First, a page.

That fabulous  light is the Soleil pendant by Suzanne Kasler forCirca lighting in antique brass, chosen to create a night sky-like feeling. The gold plays off the ornate gilt frames around the space.

“The idea for this room was to create an Old World, almost Victorian feeling with mixed styles, like the room had been curated over years,” Wolhardt says. The blue velvet settee is a Hollywood Regency style, sourced from an Etsy shop. Wolhardt directed the shop owner to refinish the frame in high gloss black. The cat’s name is Bingley.

The coffee table is made from the top of Ward’s childhood desk, trimmed with church railings salvaged by local Boston-based woodworker Nick Doriss of Doriss Design Workshoppe. Doriss also helped them hang a massive live-edge wood headboard that was originally a dining tabletop from Mohr McPherson. They repurposed that table base for the coffee table base here.

The heavy, carved dresser, from Ward’s parents, had been in their bedroom, but when Wolhardt spotted it she immediately asked to move it into the cave. She says, “We didn’t need to do anything to it. Even the mirror on this piece had an antiqued finish to it, which was perfect.”

Moody Den by Alina Wolhardt of Wolf In Sheep Design Boston

The artwork is a mix of pieces Ward already owned (antiquing is a hobby), coupled with pieces they found together at Brimfield. Wolhardt says, “We wanted to arrange the pieces like a gallery wall so that she can continue to add artwork as she finds more pieces down the road.”

The floor lamp base is a vintage piece with a new lacey lampshade made by Vintage Shades.

Moody Den by Alina Wolhardt of Wolf In Sheep Design Boston

They found the marble top of the  side table at Brimfield and purchased the legs from another antique store. “Each piece has a nice little history to it,” Wolhardt says.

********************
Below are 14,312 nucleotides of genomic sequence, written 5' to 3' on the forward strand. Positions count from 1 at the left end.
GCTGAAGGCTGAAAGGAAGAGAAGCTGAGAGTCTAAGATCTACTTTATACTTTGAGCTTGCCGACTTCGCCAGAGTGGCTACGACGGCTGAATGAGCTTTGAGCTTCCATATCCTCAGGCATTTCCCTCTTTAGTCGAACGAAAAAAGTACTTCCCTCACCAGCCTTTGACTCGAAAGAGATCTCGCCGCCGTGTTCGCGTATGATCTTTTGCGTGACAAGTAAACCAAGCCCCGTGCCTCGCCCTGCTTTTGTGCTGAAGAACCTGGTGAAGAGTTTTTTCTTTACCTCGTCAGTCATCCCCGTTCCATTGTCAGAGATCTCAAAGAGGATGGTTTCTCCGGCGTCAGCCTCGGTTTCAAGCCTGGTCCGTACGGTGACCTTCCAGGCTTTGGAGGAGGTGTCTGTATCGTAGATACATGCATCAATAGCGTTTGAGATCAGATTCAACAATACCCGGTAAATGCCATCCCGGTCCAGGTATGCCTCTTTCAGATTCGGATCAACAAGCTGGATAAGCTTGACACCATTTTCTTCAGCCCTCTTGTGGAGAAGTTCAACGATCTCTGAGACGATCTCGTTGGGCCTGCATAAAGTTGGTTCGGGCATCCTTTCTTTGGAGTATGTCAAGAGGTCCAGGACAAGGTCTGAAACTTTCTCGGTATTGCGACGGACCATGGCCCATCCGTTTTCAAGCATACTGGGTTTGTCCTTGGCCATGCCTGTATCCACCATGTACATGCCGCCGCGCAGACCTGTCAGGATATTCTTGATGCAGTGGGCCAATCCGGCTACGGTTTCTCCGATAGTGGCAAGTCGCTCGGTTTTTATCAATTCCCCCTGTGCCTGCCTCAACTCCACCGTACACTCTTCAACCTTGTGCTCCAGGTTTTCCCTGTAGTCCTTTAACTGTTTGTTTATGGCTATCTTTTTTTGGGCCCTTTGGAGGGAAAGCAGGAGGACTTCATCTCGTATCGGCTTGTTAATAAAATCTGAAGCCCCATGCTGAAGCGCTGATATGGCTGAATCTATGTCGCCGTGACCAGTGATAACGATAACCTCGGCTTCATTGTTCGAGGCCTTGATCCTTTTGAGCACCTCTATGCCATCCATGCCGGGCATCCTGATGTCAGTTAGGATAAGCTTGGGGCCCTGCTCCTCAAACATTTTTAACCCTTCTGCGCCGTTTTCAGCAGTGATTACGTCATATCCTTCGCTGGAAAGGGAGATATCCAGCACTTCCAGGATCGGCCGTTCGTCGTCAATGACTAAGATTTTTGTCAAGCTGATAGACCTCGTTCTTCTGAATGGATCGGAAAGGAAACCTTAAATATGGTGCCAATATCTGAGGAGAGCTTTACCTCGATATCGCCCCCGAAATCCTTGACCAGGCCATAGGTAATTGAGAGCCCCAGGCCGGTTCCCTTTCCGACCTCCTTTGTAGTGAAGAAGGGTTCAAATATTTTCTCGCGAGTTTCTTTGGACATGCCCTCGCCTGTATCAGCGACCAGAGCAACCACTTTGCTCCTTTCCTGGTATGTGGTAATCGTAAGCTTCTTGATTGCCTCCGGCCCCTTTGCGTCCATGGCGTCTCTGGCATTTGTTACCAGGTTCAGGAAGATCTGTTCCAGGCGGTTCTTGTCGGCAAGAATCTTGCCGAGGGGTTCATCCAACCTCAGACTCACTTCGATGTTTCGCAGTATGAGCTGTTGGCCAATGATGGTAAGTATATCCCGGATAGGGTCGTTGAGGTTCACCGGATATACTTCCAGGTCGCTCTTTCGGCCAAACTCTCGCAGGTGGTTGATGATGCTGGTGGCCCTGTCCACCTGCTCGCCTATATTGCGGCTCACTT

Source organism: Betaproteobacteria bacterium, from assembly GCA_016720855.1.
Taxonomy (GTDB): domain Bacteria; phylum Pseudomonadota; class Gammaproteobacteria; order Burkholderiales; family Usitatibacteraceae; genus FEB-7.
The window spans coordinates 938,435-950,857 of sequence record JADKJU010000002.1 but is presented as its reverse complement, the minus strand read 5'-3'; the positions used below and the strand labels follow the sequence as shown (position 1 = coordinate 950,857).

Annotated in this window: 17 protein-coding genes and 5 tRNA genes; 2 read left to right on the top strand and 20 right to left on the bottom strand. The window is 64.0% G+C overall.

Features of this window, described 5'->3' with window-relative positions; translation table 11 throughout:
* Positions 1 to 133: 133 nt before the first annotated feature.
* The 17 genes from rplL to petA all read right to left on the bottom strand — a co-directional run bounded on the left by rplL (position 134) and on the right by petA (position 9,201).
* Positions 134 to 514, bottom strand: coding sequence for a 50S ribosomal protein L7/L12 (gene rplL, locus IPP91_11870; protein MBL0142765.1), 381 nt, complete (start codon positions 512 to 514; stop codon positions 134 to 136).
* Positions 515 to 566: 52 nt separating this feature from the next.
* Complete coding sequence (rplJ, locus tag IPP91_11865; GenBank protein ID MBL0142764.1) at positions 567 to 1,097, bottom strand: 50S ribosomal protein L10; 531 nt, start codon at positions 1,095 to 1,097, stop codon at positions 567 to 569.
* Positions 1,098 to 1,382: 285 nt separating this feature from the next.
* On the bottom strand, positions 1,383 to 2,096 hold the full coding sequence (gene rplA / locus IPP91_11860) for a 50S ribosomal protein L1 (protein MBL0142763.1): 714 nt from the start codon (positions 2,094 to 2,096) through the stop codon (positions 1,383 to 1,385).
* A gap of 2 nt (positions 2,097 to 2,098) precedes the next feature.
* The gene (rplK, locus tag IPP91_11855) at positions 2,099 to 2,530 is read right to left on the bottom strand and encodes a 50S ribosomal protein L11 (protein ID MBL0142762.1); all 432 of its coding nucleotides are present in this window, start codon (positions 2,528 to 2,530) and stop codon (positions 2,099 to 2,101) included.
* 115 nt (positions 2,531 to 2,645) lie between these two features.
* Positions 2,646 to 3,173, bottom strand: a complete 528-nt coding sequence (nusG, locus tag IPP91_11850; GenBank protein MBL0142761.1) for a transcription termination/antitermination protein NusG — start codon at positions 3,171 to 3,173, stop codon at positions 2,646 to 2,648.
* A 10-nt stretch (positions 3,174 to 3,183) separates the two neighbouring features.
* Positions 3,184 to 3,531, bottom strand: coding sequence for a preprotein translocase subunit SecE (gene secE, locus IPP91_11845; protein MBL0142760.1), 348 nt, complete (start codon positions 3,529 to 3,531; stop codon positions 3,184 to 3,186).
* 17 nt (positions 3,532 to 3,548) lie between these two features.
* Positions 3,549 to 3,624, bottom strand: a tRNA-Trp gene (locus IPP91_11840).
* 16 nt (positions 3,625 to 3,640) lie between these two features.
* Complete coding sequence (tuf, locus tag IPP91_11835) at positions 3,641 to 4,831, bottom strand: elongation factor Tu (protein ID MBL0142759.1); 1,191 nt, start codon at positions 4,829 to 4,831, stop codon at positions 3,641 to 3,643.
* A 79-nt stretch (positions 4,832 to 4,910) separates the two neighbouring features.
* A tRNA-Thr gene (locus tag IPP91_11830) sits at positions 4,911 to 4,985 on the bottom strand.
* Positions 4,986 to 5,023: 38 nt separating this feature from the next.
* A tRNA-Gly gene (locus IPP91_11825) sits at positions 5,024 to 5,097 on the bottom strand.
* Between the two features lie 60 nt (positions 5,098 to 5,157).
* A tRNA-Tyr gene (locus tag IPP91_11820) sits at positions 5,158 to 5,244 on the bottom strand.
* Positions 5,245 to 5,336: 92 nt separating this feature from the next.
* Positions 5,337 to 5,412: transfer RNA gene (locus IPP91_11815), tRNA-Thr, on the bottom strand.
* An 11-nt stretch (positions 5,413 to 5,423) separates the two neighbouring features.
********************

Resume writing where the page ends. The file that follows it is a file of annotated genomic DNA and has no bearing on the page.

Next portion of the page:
To make the room feel nice and cozy brought in many layers and textures. The jewel tone velvets on the upholstered pieces make it feel luxurious. The Cisco chair is custom upholstered in emerald green velvet, a nice contrast to the dark gray walls. Wolhardt says, ”

Wolhardt says, “Our mood board had jewel images as well as mussels. Mussels have dark gray shells in nice blue/green shades. I am always inspired by nature, and try to incorporate that into my designs.”

Layering the rugs adds to the overall womb-like effect. The rug on the bottom is a gold, distressed dyed antique rug and the top is a red and blue antique rug.

A distressed blue and coral vintage rug from Seed to Stem in Worcester is layered atop a large Oriental style rug from Anthropologie.

Moody Den by Alina Wolhardt of Wolf In Sheep Design Boston

The black and white photograph is from homeowner Li Ward’s “Ghost Bride” series. “She did a whole series of this woman in a wedding gown, photographed in a cemetery. When I saw the series on her website, I knew it would be perfect for this room.”